Breathing Measurements for Physical Exercises
Every workout contributes to improving or worsening your health.
In a natural world, only beings that breathe well have a chance for survival. If a wild animal puffs and gasps for air, it gets devoured by its predator. Watch the videos of wild animals running; even at a speed of 30-40 miles per hour, they breathe quietly and through their noses. Your ultimate goal is to breathe like them. If you do, most likely, you will become disease-free, which is a normal state for undomesticated beings.
Reversely, if you don’t breathe like a jackrabbit, but engulf air through your mouth, it is almost guaranteed that your physical activity weakens your health. If you breathe through your nose, but loudly, the likelihood of fitness activities dwindling your vitality is still present, but it is lesser.
But what if during your workout, you breathe through your mouth only sometimes? What if you inhale through your nose but exhale through your mouth? What if your respiration is loud only periodically? Or perhaps, you breathe quietly and through the nose, but your chest and belly expand considerably. What if you breathe nasally and silently, but your workout triggers a coughing fit or leaves you winded? What if you expel mucus? What if you need to use a rescue inhaler or steroids to be able to breathe through your nose? Do you still over-breathe? Do you lose carbon dioxide?
Our lives are more complicated than jackrabbits’ and often require contemplating the particulars; yet, it’s easy to get lost in endless details. Fortunately, breathing measurements allow us to assess the overall effect of a workout, considering every aspect of it but without getting stuck.
Breathing measurements for physical exercises generate objective data which helps to determine a type of workout that increases CO2 and the kind that decreases it. After collecting this data for a while, you will have a better idea of what works for your body and what doesn’t; then, the results of your fitness activities will become predictable. At this point, it is acceptable to stop measuring your breathing before and after each workout unless you plan on starting a new type of exercise. In this case, you will be fully equipped to evaluate its impact on your overall health—if it boosts CO2, keep it; if it lessens CO2, discard or modify your workout. In addition, after examining the results of your breathing measurements for various types of fitness activities, you will be able to define ones that make the most significant contribution to the development of your optimal health. These workouts will become your super-weapons in a war with over-breathing, gradually transforming you into a superman or superwoman.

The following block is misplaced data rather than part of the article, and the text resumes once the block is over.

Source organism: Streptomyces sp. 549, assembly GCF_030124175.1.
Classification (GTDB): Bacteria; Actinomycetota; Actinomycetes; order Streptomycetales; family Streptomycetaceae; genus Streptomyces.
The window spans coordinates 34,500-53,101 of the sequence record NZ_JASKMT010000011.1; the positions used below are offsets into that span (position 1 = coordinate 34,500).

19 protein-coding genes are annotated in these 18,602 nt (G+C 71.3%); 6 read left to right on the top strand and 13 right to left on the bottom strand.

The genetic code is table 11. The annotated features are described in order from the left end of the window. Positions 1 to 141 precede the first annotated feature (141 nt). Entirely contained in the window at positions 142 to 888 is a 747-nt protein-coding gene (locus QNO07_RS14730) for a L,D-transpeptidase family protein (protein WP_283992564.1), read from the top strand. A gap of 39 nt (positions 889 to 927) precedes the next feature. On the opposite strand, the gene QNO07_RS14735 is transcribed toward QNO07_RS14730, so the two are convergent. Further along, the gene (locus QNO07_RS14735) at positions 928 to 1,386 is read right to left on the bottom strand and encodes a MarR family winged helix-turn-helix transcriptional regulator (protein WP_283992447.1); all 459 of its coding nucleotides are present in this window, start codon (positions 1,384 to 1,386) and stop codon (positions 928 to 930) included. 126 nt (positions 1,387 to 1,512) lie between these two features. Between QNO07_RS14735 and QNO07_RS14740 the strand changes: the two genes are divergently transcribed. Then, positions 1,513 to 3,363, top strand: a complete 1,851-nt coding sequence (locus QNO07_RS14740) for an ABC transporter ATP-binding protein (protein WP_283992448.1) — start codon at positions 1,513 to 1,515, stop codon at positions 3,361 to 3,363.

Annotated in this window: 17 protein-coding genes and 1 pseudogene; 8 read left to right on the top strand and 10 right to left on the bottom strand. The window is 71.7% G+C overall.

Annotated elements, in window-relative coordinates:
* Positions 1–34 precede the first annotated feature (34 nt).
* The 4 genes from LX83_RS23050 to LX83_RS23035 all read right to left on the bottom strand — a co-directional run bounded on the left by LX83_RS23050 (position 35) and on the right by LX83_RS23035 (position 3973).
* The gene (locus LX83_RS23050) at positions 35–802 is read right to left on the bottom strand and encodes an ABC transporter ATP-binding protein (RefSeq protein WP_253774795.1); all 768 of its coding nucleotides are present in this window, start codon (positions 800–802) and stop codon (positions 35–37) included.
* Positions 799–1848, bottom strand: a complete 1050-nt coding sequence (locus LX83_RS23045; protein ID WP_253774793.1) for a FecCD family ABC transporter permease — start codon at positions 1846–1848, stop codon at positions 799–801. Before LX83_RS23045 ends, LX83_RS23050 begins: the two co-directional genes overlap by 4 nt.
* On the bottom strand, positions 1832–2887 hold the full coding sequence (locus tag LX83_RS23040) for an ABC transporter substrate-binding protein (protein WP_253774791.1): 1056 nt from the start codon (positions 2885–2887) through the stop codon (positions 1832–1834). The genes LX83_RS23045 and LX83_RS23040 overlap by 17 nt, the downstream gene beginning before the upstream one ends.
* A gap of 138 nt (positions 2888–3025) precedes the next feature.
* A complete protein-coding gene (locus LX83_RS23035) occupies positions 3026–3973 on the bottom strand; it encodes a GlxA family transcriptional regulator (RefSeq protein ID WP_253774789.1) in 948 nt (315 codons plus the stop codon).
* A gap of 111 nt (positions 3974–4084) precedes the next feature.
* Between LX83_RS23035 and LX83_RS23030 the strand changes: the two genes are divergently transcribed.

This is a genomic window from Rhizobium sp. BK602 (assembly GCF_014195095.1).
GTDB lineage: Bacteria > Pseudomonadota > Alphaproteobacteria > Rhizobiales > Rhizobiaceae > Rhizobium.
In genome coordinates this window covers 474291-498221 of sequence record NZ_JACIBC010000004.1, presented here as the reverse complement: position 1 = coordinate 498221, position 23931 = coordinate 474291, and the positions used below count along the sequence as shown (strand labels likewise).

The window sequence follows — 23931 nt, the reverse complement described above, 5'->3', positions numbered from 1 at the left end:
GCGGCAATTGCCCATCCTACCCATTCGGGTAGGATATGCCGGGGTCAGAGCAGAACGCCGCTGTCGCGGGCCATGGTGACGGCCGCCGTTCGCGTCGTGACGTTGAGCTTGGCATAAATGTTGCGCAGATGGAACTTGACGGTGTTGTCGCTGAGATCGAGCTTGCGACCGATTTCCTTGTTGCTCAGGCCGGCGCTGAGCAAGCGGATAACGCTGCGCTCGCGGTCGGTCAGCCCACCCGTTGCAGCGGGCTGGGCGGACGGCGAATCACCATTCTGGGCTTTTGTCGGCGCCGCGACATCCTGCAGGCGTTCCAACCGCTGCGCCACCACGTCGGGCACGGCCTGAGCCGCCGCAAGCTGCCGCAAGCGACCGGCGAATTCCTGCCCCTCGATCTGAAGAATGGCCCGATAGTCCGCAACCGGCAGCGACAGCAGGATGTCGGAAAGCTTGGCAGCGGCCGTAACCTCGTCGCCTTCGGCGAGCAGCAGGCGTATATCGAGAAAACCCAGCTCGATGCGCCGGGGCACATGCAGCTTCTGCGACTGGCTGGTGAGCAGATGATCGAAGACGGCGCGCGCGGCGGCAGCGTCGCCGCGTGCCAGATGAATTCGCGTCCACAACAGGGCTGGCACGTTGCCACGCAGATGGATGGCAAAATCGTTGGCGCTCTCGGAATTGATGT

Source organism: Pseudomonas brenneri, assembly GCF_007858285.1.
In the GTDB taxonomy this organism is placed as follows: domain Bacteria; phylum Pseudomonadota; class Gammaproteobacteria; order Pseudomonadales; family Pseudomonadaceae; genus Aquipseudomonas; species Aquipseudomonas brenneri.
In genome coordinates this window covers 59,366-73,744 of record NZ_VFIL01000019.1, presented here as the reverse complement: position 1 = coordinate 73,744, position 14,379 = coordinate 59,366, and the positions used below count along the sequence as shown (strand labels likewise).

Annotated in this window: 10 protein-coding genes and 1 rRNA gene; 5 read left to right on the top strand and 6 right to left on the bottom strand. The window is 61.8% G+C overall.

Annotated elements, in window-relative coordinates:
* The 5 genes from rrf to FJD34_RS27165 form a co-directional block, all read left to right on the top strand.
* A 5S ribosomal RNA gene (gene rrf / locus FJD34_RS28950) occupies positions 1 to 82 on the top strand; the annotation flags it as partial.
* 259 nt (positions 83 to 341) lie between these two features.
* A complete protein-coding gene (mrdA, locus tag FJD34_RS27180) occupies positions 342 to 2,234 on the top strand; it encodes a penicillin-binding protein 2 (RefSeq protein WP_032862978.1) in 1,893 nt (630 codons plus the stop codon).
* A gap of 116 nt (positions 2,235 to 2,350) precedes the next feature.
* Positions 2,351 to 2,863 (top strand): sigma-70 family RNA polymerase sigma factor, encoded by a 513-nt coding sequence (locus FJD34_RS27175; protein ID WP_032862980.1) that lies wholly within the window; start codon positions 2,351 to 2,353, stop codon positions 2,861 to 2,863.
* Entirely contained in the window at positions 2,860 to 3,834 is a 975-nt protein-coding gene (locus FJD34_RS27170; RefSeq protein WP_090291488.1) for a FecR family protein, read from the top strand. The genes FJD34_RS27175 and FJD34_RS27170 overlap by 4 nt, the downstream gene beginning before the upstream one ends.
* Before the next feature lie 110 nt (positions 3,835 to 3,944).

How to measure breathing to evaluate the effect of physical activity
- Before a workout, sit down and measure your Positive Maximum Pause. Write down this number.
- Do your workout. Inhale and exhale only nasally and as quietly as possible. Breathe like an antelope!
- Measure your Positive Maximum Pause again. This is a tricky part; please, pay attention to the information below.
If you measure your PMP right after your workout, it will be lower than your PMP before the workout; however, it does not mean that your physical exercises decreased your CO2 level. This is simply an incorrect measurement. Why? Because the breathing measurements should be taken when breathing is calm and unaltered, but physical activity modifies breathing patterns. When we walk, jog, jump or lift weights, our respiration becomes faster and more pronounced. These augmented breathing patterns don’t become calm instantly but gradually calm down. If you take your PMP when your respiration is in this phase, the result will be false; to measure your PMP correctly, wait until your breathing becomes settled.
How long shall I wait? This depends on the duration and intensity of your fitness activity as well as your ability to recover. If your workout was mild and did not impact you greatly (let’s say you went for a half-hour stroll), PMP can be measured fifteen minutes after it. If your workout was intense (let’s say you did a few hours of mountain biking), it might take an hour for your breathing to simmer down. The recovery time is individual, but on average, it takes about thirty minutes.
How to determine the right time for measuring your PMP after a workout? The Buteyko arsenal offers several procedures: use one or all of them.
- Become acquainted with your breathing patterns; be conscious of how they are in a stationary state versus accelerated by movements. Notice when your waves of respiration become inert again and then measure your PMP.
- If you are not sure about this moment, try the following technique. Measure your PMP in 15 minutes after your workout, then again in 30 minutes, and (if your workout was intense) in 45 minutes, and (if it was very intense) in 1 hour. Compare the results and chose the highest number as your final PMP. After repeating this experiment a few times after the same workout, you will know the approximate time for your respiration to recover.
- Use your pulse as a reference point. While measuring your PMP before a workout, measure your pulse as well. After the workout, wait until your pulse becomes the same as it was before the workout and then measure your PMP.
What to avoid during the waiting period? Be careful about additional impacts on your breathing during a cooling down phase.
- Don’t eat. Food will affect your breathing measurement, making it imprecise. If you are starving, have a piece of fruit or vegetable but avoid eating a meal.
- Be mindful of your movements. You don’t need to sit motionlessly; however, refrain from fast, intense or arduous movements. Don’t lift heavy boxes.
- Avoid unnecessary conversations. Speaking, especially when accompanied by inhalations through the mouth, decreases CO2.